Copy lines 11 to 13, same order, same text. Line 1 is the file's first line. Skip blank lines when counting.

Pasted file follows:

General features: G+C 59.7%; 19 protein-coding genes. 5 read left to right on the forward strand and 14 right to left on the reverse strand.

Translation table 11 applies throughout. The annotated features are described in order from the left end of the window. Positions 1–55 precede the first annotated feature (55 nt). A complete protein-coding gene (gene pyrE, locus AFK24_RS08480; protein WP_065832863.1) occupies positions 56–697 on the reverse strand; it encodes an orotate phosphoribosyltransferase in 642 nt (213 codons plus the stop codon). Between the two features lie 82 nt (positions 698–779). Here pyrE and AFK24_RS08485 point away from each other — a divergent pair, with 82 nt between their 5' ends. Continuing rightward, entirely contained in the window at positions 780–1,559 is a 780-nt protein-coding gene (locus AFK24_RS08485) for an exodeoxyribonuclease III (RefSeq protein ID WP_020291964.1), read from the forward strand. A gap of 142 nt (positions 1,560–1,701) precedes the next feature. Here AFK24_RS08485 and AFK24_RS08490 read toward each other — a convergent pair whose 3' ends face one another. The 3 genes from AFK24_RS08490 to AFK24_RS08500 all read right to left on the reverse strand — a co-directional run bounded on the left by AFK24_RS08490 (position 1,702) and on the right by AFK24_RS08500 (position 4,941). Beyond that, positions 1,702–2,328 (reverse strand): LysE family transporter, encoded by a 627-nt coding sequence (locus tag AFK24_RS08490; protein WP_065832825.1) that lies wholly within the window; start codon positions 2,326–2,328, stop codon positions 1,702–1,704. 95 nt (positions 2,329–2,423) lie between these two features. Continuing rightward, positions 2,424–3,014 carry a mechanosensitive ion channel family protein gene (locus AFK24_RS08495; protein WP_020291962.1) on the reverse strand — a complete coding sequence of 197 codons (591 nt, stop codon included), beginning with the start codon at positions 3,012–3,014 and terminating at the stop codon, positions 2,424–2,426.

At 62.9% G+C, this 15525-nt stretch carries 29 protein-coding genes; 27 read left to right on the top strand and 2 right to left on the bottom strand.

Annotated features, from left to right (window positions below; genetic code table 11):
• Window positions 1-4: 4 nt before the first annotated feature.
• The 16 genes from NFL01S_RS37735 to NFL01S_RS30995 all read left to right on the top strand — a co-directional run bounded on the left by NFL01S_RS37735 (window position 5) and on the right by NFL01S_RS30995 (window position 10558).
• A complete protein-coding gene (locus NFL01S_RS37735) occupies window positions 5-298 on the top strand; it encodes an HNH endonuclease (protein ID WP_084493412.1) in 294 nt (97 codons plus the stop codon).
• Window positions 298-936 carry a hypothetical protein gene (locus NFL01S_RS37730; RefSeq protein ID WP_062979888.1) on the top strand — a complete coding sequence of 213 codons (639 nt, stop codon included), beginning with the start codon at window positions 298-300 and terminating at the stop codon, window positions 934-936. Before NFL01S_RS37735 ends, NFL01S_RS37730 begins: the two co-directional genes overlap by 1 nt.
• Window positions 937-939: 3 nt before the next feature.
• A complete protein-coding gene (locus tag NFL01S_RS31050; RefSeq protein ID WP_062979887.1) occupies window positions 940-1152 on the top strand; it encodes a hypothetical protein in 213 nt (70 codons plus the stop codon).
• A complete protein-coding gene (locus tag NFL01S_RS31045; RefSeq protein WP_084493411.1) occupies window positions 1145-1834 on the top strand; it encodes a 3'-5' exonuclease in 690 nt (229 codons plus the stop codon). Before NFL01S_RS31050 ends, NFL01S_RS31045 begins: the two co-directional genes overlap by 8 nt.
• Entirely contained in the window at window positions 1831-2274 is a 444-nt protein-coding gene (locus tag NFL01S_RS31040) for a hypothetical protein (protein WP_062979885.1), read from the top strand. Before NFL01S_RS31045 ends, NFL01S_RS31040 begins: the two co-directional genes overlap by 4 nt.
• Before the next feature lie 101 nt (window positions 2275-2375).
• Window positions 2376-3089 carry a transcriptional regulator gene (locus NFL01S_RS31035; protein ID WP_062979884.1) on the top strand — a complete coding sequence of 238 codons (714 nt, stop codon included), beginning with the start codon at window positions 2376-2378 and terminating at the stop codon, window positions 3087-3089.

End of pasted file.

• A complete protein-coding gene (locus tag NFL01S_RS31045; RefSeq protein WP_084493411.1) occupies window positions 1145-1834 on the top strand; it encodes a 3'-5' exonuclease in 690 nt (229 codons plus the stop codon). Before NFL01S_RS31050 ends, NFL01S_RS31045 begins: the two co-directional genes overlap by 8 nt.
• Entirely contained in the window at window positions 1831-2274 is a 444-nt protein-coding gene (locus tag NFL01S_RS31040) for a hypothetical protein (protein WP_062979885.1), read from the top strand. Before NFL01S_RS31045 ends, NFL01S_RS31040 begins: the two co-directional genes overlap by 4 nt.
• Before the next feature lie 101 nt (window positions 2275-2375).